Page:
So, the talk back question for you, should the United States help the blind Chinese dissident leave China?
Facebook.com/CarolCNN, Facebook.com/CarolCNN. I'll read your comments later this hour.
Politics is one weird business, isn't it? Michele Bachmann will endorse Mitt Romney today. I guess voters are supposed to forget all of the bad things she said about him last year.
So, how is that going to work? We'll discuss.
COSTELLO: Just about 30 minutes past the hour.
Always wanted to take a class at Harvard or MIT? Well, now, you can for free.
Alison Kosik is at the New York Stock Exchange.
OK. Come on. Free?
ALISON KOSIK, CNN BUSINESS CORRESPONDENT: Free. Yes, free. And here's another kicker: anyone -- even you, Carol -- anyone can take these classes so even if you got lousy grades, you can feel like a rock star and go to MIT and Harvard by taking online classes because you don't have to go through the rigorous admissions process.
Here's the catch though: you don't get college credit for these classes but you are able to get an education. Think about it. You know, if you are trying to go back to school and it's been years, what you can do is use these classes as refresher courses before you apply for real credit and have to pay for actual courses, or if you're out of work right now, what this can do is help you to expand your skills, because remember if you have skills and you have a degree, all of that can help you sort of market yourself and get a job.
I mean, you look at the unemployment rate for people with only a high school diploma, it's at 8 percent. Compared that to people with bachelor's degree it's 4.2 percent, talking about unemployment. So, yes, it helps to get those extra skills on your resume -- Carol.
COSTELLO: OK. That sounds interesting. I could get into that, because, you know, I like to learn new things. So, I'll check it out.
KOSIK: Yes, there you go.
COSTELLO: "Wall Street Journal" has a new report out this morning on the job market. Actually, Wall Street has a new report this morning, not "The Wall Street Journal". How are things looking?
KOSIK: Right now, looking at a flat open. Stocks are in the green a little bit. You're going to see Wall Street kind of on hold for the big jobs report that comes out on Friday.
But there are new indications that things could be getting better, that layoffs seem to be slowing. In you this report shows that fewer people signed up for new unemployment claims last week. Claims fell 27,000. That's a sizable decline. Let's see if this is a trend and not just a blip -- Carol.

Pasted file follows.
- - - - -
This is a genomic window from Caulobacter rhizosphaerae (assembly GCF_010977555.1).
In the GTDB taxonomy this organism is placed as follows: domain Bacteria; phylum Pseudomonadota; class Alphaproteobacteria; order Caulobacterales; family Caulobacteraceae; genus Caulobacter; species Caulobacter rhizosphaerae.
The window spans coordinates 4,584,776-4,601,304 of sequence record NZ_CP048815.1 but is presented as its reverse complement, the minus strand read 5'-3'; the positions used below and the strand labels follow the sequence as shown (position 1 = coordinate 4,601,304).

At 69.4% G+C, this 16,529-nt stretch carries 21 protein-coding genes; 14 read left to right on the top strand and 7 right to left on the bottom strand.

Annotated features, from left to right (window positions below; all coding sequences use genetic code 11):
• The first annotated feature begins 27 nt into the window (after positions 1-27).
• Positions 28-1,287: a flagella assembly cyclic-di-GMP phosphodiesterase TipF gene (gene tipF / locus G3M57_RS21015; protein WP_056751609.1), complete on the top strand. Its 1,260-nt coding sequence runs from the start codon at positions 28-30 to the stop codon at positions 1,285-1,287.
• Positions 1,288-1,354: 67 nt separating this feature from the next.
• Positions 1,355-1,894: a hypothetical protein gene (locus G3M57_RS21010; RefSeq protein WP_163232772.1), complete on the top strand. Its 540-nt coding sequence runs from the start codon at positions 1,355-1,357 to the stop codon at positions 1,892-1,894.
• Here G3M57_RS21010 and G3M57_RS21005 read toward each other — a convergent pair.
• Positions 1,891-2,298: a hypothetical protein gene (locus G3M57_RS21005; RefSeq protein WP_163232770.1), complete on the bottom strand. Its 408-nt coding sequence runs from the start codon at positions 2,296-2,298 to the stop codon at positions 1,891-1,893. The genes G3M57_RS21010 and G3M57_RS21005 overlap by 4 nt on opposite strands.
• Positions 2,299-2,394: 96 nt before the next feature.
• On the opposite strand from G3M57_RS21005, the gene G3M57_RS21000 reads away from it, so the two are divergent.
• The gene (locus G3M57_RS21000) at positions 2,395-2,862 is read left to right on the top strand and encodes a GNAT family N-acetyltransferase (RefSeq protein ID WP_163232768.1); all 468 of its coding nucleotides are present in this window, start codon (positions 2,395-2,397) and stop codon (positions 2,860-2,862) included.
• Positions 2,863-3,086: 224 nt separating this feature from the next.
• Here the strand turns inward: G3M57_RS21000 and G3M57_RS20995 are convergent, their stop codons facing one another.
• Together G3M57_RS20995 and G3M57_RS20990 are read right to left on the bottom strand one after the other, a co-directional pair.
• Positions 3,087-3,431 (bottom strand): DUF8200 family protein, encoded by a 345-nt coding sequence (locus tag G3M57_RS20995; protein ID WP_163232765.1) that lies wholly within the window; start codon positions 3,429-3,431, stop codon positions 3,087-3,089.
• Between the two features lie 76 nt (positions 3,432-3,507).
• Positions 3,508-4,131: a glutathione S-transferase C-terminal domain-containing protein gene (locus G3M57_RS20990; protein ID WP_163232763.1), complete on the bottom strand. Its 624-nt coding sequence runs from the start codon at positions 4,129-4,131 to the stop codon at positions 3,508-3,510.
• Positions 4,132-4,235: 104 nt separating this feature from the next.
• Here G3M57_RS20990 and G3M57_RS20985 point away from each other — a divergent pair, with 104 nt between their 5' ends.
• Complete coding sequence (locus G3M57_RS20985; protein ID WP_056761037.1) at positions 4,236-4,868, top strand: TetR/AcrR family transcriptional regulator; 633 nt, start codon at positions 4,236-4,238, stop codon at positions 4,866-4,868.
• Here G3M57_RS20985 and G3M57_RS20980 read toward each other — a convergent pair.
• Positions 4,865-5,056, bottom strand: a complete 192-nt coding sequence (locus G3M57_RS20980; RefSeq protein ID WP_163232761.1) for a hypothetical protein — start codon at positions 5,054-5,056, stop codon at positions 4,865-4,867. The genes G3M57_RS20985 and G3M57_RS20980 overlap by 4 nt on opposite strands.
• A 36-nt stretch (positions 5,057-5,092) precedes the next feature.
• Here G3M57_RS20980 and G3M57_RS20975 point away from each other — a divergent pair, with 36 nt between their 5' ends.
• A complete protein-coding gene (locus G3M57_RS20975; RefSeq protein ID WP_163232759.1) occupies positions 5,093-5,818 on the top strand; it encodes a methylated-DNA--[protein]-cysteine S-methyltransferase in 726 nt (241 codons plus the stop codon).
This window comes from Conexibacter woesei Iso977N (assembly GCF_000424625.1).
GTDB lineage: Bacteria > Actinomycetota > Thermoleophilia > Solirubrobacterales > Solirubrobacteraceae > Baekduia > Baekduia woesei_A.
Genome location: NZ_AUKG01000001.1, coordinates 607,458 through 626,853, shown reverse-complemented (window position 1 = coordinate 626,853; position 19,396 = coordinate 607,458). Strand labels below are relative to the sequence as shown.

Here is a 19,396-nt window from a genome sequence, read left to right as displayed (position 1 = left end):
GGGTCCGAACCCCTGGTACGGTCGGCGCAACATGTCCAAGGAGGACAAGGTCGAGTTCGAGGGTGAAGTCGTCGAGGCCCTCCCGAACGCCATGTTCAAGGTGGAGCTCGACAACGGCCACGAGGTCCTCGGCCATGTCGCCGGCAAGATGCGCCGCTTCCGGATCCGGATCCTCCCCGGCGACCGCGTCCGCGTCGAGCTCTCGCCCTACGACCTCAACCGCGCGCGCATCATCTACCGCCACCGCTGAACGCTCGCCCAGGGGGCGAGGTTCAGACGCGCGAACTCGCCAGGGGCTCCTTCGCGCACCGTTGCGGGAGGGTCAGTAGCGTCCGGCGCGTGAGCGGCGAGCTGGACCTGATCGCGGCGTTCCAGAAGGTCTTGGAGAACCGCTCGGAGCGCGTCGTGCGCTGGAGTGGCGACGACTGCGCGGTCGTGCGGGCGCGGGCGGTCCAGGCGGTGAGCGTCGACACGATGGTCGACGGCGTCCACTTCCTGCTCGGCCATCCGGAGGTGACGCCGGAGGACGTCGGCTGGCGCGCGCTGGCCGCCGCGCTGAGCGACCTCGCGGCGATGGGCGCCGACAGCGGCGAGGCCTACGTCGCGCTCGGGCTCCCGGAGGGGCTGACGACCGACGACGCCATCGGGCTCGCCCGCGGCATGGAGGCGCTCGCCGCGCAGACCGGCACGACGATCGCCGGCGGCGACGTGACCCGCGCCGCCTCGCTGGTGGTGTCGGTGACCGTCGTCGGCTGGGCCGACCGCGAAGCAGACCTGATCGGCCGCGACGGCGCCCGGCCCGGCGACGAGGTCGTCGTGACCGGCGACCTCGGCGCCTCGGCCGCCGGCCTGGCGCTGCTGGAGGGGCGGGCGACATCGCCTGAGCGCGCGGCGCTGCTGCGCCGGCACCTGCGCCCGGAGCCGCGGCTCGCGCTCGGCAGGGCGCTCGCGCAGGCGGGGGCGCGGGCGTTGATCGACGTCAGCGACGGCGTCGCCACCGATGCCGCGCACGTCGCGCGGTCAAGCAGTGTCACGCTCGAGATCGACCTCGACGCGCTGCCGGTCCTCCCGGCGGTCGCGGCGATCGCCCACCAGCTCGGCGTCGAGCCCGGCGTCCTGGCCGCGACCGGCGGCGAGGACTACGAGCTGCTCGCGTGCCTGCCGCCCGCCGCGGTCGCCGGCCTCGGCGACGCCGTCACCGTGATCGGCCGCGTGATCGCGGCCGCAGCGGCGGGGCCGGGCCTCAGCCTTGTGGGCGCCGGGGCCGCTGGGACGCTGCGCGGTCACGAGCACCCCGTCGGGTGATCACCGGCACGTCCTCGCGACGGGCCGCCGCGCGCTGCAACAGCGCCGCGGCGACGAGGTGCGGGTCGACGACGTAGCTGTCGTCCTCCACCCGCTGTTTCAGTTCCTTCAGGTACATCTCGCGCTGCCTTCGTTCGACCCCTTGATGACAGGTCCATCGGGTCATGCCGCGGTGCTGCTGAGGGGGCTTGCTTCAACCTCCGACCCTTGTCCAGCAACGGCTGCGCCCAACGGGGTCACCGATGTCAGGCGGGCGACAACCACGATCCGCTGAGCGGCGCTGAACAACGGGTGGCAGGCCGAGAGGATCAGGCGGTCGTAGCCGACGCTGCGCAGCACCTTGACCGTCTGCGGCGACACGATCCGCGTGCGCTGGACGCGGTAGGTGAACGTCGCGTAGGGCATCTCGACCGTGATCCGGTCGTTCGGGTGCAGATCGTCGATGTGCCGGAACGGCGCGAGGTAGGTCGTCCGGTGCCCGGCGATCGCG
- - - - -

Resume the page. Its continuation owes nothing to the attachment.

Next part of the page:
COSTELLO: All righty then. Alison Kosik reporting from the New York Stock Exchange.
Stories we're watching right now in the NEWSROOM:
Osama bin Laden in his own words, that's what we're getting a look at today, as some of the 6,000 documents seized in that raid that killed the al Qaeda leader are now available online for all to see. Our security experts are sifting through all of that stuff online right now and will update us in a few minutes on what they've learned.
Yet, another twist in the case of the Chinese activist Chen Guangcheng. He tells CNN he regrets leaving the U.S. embassy in Beijing and now wants American officials to help get him and his family to the United States. Chen says he fears for his life and the life of his family if they stay in China. His plea comes as Secretary of State Hillary Clinton meets with Chinese leaders for talks on strategic and economic issues.
And a New Jersey mother pleads not guilty to child endangerment after she was accused of taking her young daughter to a tanning salon and, you know, putting her in the booth there. Her attorney says the child went to the salon but was never allowed into the booth. "The New York Post" having fun with the story telling the woman, quote, "toast of the town".
Mitt Romney is about to get a shout-out from a political enemy. Minnesota Congresswoman Michele Bachmann who heads up the Tea Party caucus will endorse Romney this afternoon, even though she used to rip him to shreds.
(BEGIN VIDEO CLIP)
REP. MICHELE BACHMANN (R-MN), FORMER PRESIDENTIAL CANDIDATE: Mitt Romney is a known moderate in this race. They know that he's a person who's gotten behind Planned Parenthood before. He gave Planned Parenthood a seat at the table on Romneycare in the state of Massachusetts.
People don't want that at the federal level. They know Mitt Romney is not going to be committed to repealing Obamacare. Neither will Newt Gingrich.
And Obamacare changes this country forever. We can't have it. I'm the only one who really will repeal this bill.
(END VIDEO CLIP)
COSTELLO: And, of course that's when she was running against Romney for the Republican nomination and that was just one example from December. In the world of public, that is ancient history. Whatever it is, it is confusing for voters who want to know where their candidate stands on issues.
CNN contributors Will Cain and Roland Martin are here to talk about this.
ROLAND MARTIN, CNN CONTRIBUTOR: Glad to be here.
WILL CAIN, CNN CONTRIBUTOR: Good morning.
COSTELLO: Good morning.
Personally, I don't think endorsements matter much. But politicians seem to love them. So do voters really care about Bachmann's endorsement, Roland?
MARTIN: No, they don't care. They don't care about any of these endorsements. You look at polling data, they don't care as well.
Look, just like they did not care about Will Cain's beard, they don't care what Michele Bachmann is going to say or do.